What gives PVC its weather resistant qualities?

January 27, 2010 by VEKA Inc

Due to its chemical composition, PVC alone is insufficient to produce a quality profile. It is necessary for PVC to be protected against deterioration during high temperature thermoplastic processing (e.g. extrusion and frame welding). In the U.S., tin-derivatives are typically added to enhance the performance of the PVC.

In addition, lubricants are required in order to prevent PVC-melt from sticking to the hot extruder surfaces and to ensure a good heat transfer within the melt. During this time the lubricant plays an important role in the necessary disintegration of the PVC-particle into its sub-segments, which ultimately is important for maintaining the physical properties of the final profile.

TABLE I - Lubricant Examples

Chemical Base

Function

Paraffin wax

external

PE wax

external

Stearic acid

external

Fatty alcohol

internal

Phtalic acid esters

internal

PVC itself has remarkable impact resistant properties. However, for window and door and fencing/railing profiles, this is not enough, especially in severe weather conditions. Acrylic-based impact modifiers are usually added in the range of 6% – 10% to achieve the superior performance that is required.

Acrylate based flow modifiers and processing aids are also used to adjust the melt flow in the extruder to the required needs. Additional fillers are added for the perfecting of surface gloss, mechanical profile properties, color, weathering properties and so on.

TABLE II - Filler Examples

Type

Effect

Calcium Carbonate

gloss, stiffness

Aluminum hydroxide

fire rating

Dolomite, Talcum

gloss, stiffness

Carbon black

weathering

Pigments and colorants are used to achieve a variety of colored profiles. The predominant pigment in PVC window and door, fence/railing profiles is Titanium Dioxide. It is also used in a wide variety of paints for other applications. Titanium Dioxide provides both high reflective properties in the visible light and UV-absorption. Titanium Dioxide will cause the profile to be more resistant to weather and UV light. Depending on the desired final properties, further additives may be used.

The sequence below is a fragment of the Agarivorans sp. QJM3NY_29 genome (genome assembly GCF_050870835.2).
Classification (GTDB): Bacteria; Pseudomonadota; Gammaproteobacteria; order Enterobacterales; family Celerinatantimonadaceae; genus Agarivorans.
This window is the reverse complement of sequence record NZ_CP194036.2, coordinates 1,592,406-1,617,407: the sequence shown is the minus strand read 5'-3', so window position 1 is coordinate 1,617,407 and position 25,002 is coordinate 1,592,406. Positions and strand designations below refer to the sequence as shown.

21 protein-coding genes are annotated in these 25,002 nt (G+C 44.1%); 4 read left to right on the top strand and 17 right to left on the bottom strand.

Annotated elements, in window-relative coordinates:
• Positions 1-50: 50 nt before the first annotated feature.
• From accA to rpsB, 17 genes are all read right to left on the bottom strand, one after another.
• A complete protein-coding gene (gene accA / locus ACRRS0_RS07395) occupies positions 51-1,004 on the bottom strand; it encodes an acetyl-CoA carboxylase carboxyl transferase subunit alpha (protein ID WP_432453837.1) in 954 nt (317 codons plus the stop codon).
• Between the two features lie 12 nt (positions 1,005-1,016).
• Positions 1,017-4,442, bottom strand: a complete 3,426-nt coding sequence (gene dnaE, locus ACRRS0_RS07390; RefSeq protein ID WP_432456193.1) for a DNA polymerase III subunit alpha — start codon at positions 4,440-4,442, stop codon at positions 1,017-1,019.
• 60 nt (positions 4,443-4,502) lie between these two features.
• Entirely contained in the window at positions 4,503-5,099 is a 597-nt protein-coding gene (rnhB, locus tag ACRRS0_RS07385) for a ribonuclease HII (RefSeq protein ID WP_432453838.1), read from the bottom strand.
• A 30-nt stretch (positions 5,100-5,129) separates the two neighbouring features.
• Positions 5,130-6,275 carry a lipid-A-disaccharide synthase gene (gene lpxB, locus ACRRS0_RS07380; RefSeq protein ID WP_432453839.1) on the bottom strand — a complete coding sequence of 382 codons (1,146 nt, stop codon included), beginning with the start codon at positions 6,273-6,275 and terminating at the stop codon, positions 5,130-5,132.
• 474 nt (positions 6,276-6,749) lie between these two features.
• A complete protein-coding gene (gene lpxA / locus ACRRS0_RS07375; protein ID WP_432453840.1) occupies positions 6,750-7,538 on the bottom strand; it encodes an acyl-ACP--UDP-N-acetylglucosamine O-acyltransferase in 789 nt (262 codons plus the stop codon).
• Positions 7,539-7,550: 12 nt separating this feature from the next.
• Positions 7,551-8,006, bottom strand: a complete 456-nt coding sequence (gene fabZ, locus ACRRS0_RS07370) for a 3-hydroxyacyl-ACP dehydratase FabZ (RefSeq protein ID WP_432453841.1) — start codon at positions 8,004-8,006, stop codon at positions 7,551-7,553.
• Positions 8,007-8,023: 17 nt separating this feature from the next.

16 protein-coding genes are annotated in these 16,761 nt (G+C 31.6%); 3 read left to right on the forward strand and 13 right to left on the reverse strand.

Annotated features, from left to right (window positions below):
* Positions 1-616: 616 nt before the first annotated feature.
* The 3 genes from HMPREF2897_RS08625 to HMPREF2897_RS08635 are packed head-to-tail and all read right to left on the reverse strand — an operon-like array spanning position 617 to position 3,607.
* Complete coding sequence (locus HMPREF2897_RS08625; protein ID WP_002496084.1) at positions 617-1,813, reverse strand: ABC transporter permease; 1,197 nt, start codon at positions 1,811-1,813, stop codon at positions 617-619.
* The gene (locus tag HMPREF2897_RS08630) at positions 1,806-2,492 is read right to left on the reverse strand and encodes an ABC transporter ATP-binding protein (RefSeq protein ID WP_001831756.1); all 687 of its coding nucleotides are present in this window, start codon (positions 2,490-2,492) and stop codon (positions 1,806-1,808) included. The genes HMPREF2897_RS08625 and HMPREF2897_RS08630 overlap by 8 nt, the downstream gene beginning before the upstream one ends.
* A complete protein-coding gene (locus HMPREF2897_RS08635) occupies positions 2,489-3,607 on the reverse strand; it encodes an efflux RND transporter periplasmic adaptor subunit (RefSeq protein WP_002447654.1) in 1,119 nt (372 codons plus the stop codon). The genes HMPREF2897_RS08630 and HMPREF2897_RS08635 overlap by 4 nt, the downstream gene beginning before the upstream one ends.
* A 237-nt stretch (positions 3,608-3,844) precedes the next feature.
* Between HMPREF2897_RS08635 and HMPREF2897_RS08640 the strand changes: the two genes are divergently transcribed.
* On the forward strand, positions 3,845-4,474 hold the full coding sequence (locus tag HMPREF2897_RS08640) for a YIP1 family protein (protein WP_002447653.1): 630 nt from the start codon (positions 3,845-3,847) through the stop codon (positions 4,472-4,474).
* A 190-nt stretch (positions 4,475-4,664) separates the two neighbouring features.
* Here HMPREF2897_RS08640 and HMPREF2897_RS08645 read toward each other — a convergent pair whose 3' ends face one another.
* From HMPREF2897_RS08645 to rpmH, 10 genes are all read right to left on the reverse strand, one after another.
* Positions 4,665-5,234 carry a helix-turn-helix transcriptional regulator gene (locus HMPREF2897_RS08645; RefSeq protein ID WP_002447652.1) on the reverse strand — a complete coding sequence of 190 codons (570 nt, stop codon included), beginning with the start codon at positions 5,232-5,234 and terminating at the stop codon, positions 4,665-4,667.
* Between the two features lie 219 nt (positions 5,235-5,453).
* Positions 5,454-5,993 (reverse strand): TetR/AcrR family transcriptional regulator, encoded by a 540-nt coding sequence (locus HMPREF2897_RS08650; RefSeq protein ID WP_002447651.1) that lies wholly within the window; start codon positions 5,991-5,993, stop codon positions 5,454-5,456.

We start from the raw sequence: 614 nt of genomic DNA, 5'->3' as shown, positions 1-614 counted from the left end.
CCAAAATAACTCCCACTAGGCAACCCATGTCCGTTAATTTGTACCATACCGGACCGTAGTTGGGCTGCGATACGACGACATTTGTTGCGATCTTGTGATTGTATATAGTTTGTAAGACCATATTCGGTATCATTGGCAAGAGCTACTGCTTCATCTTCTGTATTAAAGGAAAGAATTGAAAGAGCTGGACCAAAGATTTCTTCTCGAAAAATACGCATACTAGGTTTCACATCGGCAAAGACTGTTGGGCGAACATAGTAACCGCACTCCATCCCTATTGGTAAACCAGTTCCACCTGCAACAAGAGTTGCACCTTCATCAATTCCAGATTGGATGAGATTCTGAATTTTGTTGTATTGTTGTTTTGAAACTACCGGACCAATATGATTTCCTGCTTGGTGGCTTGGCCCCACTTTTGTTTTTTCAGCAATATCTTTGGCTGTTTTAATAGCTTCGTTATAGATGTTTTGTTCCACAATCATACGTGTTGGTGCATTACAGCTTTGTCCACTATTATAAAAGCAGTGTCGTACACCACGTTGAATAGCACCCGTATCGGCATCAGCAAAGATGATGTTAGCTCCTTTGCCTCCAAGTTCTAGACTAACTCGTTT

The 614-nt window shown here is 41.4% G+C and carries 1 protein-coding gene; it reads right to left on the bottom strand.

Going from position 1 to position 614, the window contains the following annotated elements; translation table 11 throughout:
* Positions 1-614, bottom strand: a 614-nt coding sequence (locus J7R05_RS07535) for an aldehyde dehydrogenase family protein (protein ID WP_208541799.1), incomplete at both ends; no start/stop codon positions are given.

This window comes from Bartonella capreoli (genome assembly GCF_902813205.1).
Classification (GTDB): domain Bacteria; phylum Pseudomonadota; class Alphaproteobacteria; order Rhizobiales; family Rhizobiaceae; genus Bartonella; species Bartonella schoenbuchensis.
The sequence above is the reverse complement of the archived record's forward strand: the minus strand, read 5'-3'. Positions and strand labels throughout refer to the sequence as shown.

TABLE III - Additional Additives

Type

Effect

Anti-oxidants

stabilize PVC against degradation

UV-stabilizers

additional protection against sunlight

Optical brighteners

compensates absorption of blue light by the polymer

Flame retardants

rarely used, as PVC is flame retardant itself

As you can see, several additional components are added into the PVC to produce high performance profiles. Rather than adding every single component separately during the extrusion process, it has become common practice in the industry to produce a compound (typically called dryblend). Dryblend is a result of mixing the PVC and all the other components together prior to entering the extrusion process.

Over the years, it was discovered that only by hot mixing are the dry components ensured a good homogenous blend. Such a blend remains stable and does not separate when it is transported to various locations using trucks or railcars. The hot mixing process typically is conducted in vertical mixers using specially designed mixing blades.

This process utilizes the friction created by the rotation of the mix. The friction increases the temperature of the mix to a point where lower melting components and waxes become liquid. This allows the other additives to adhere to the PVC-particles and partially enter it. Subsequently, the hot mix is conveyed into another mixer that is rotating at lower speed. This process slowly cools the mix in order to avoid clumping.
After cooling, the produced dry blend is now homogenous, stable and has an ideal particle size and shape. Now it can be easily transported to extrusion lines, e.g. via piping, or conveyed into a storage silo for future use.




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